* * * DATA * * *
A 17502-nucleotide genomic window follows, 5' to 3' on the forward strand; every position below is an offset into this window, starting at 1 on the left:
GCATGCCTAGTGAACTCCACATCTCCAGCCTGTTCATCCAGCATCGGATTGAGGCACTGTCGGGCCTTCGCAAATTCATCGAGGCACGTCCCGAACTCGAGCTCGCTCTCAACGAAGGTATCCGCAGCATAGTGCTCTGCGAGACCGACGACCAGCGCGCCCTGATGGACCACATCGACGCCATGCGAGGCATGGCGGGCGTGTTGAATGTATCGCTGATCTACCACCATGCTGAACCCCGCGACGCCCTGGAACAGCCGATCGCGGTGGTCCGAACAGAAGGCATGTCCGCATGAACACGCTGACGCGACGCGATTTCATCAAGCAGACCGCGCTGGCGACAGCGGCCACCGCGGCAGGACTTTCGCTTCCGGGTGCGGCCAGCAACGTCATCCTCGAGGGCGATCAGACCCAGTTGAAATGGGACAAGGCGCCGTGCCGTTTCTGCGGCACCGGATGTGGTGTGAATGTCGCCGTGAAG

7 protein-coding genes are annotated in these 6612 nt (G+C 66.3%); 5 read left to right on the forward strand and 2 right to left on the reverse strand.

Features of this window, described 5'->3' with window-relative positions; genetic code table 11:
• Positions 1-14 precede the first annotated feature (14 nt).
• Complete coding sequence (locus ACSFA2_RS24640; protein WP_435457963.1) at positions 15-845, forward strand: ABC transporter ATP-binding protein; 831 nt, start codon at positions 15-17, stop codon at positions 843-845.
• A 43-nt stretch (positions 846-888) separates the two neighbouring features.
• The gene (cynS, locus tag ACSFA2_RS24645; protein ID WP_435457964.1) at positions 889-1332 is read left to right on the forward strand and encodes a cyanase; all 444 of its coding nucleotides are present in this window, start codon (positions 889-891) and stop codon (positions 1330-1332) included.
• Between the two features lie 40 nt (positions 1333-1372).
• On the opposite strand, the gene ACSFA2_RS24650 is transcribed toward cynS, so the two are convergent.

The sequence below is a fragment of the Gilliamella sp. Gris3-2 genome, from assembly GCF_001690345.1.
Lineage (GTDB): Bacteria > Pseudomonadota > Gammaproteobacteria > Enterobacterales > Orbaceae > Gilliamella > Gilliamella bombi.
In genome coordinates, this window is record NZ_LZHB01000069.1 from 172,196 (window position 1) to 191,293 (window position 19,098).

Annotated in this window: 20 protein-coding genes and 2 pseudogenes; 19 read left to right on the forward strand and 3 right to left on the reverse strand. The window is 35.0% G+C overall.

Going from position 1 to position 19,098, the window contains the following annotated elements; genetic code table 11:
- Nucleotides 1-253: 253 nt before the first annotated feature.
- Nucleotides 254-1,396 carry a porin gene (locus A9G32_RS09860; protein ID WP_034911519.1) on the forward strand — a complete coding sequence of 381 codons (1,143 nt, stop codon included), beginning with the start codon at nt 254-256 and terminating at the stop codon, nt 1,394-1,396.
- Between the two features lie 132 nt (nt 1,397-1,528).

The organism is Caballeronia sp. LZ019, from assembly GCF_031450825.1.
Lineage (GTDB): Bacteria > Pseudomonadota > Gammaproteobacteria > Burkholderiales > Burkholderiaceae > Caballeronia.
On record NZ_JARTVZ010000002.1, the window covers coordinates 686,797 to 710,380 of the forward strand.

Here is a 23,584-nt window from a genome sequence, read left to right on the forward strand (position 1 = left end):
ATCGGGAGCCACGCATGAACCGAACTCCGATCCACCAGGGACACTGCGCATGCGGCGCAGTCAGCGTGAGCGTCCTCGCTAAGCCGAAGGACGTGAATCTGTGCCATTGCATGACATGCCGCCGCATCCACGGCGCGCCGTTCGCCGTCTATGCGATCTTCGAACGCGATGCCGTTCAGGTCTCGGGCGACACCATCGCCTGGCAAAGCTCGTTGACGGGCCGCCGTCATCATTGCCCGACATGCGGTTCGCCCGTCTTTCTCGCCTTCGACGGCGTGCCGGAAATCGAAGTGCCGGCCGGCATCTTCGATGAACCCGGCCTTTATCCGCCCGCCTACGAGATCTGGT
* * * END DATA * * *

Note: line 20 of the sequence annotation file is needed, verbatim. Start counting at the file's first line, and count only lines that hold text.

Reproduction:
Lineage (GTDB): Bacteria > Pseudomonadota > Gammaproteobacteria > Burkholderiales > Burkholderiaceae > Caballeronia.